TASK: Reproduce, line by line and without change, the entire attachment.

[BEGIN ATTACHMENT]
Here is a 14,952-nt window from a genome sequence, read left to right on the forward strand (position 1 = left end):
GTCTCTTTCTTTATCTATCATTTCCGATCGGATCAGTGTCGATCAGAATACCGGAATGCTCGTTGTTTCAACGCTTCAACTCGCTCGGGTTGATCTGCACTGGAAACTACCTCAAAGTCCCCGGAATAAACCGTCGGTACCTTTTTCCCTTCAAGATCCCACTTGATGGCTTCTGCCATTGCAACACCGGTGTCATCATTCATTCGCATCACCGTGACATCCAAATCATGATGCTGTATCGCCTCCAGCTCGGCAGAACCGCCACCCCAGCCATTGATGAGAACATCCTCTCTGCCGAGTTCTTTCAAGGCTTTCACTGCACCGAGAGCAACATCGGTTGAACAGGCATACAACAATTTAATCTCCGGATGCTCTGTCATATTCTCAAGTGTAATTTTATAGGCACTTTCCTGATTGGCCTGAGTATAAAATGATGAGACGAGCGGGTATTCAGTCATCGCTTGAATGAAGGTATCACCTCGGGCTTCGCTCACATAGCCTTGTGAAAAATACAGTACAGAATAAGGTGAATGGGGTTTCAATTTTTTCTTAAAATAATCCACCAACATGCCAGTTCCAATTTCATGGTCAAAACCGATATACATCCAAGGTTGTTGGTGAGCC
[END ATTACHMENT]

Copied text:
Here is a 14,952-nt window from a genome sequence, read left to right on the forward strand (position 1 = left end):
GTCTCTTTCTTTATCTATCATTTCCGATCGGATCAGTGTCGATCAGAATACCGGAATGCTCGTTGTTTCAACGCTTCAACTCGCTCGGGTTGATCTGCACTGGAAACTACCTCAAAGTCCCCGGAATAAACCGTCGGTACCTTTTTCCCTTCAAGATCCCACTTGATGGCTTCTGCCATTGCAACACCGGTGTCATCATTCATTCGCATCACCGTGACATCCAAATCATGATGCTGTATCGCCTCCAGCTCGGCAGAACCGCCACCCCAGCCATTGATGAGAACATCCTCTCTGCCGAGTTCTTTCAAGGCTTTCACTGCACCGAGAGCAACATCGGTTGAACAGGCATACAACAATTTAATCTCCGGATGCTCTGTCATATTCTCAAGTGTAATTTTATAGGCACTTTCCTGATTGGCCTGAGTATAAAATGATGAGACGAGCGGGTATTCAGTCATCGCTTGAATGAAGGTATCACCTCGGGCTTCGCTCACATAGCCTTGTGAAAAATACAGTACAGAATAAGGTGAATGGGGTTTCAATTTTTTCTTAAAATAATCCACCAACATGCCAGTTCCAATTTCATGGTCAAAACCGATATACATCCAAGGTTGTTGGTGAGCC